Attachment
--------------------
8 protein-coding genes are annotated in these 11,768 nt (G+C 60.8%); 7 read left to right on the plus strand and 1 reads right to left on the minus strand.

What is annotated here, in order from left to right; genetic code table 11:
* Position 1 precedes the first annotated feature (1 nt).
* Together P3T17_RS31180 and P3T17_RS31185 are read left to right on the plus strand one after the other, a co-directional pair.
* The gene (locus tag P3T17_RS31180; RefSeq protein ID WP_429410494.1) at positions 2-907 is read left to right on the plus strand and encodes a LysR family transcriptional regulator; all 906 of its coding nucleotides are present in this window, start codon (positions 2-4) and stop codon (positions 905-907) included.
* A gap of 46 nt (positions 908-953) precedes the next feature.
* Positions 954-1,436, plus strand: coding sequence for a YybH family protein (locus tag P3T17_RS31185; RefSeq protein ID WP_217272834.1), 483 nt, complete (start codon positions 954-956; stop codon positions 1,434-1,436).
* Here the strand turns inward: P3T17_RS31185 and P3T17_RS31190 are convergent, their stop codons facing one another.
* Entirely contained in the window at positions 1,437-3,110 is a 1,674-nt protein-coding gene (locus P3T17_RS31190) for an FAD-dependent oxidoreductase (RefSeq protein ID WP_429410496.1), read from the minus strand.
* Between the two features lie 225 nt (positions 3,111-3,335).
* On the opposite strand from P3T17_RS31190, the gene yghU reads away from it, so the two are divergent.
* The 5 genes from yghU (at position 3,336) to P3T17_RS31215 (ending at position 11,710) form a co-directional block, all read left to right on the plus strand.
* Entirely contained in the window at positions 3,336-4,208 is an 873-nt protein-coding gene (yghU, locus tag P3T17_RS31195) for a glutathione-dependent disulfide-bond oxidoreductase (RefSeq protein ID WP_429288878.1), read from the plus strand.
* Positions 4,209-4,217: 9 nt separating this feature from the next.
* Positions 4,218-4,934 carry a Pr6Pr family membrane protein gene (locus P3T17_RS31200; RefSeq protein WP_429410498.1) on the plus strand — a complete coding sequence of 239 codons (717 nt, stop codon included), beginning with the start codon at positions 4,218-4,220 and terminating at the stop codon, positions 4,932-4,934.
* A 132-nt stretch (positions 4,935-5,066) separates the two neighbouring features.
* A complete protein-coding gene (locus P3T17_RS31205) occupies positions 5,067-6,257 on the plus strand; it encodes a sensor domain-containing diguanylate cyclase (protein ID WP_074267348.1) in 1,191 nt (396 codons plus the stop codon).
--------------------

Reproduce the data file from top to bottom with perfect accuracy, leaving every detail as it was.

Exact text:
8 protein-coding genes are annotated in these 11,768 nt (G+C 60.8%); 7 read left to right on the plus strand and 1 reads right to left on the minus strand.

What is annotated here, in order from left to right; genetic code table 11:
* Position 1 precedes the first annotated feature (1 nt).
* Together P3T17_RS31180 and P3T17_RS31185 are read left to right on the plus strand one after the other, a co-directional pair.
* The gene (locus tag P3T17_RS31180; RefSeq protein ID WP_429410494.1) at positions 2-907 is read left to right on the plus strand and encodes a LysR family transcriptional regulator; all 906 of its coding nucleotides are present in this window, start codon (positions 2-4) and stop codon (positions 905-907) included.
* A gap of 46 nt (positions 908-953) precedes the next feature.
* Positions 954-1,436, plus strand: coding sequence for a YybH family protein (locus tag P3T17_RS31185; RefSeq protein ID WP_217272834.1), 483 nt, complete (start codon positions 954-956; stop codon positions 1,434-1,436).
* Here the strand turns inward: P3T17_RS31185 and P3T17_RS31190 are convergent, their stop codons facing one another.
* Entirely contained in the window at positions 1,437-3,110 is a 1,674-nt protein-coding gene (locus P3T17_RS31190) for an FAD-dependent oxidoreductase (RefSeq protein ID WP_429410496.1), read from the minus strand.
* Between the two features lie 225 nt (positions 3,111-3,335).
* On the opposite strand from P3T17_RS31190, the gene yghU reads away from it, so the two are divergent.
* The 5 genes from yghU (at position 3,336) to P3T17_RS31215 (ending at position 11,710) form a co-directional block, all read left to right on the plus strand.
* Entirely contained in the window at positions 3,336-4,208 is an 873-nt protein-coding gene (yghU, locus tag P3T17_RS31195) for a glutathione-dependent disulfide-bond oxidoreductase (RefSeq protein ID WP_429288878.1), read from the plus strand.
* Positions 4,209-4,217: 9 nt separating this feature from the next.
* Positions 4,218-4,934 carry a Pr6Pr family membrane protein gene (locus P3T17_RS31200; RefSeq protein WP_429410498.1) on the plus strand — a complete coding sequence of 239 codons (717 nt, stop codon included), beginning with the start codon at positions 4,218-4,220 and terminating at the stop codon, positions 4,932-4,934.
* A 132-nt stretch (positions 4,935-5,066) separates the two neighbouring features.
* A complete protein-coding gene (locus P3T17_RS31205) occupies positions 5,067-6,257 on the plus strand; it encodes a sensor domain-containing diguanylate cyclase (protein ID WP_074267348.1) in 1,191 nt (396 codons plus the stop codon).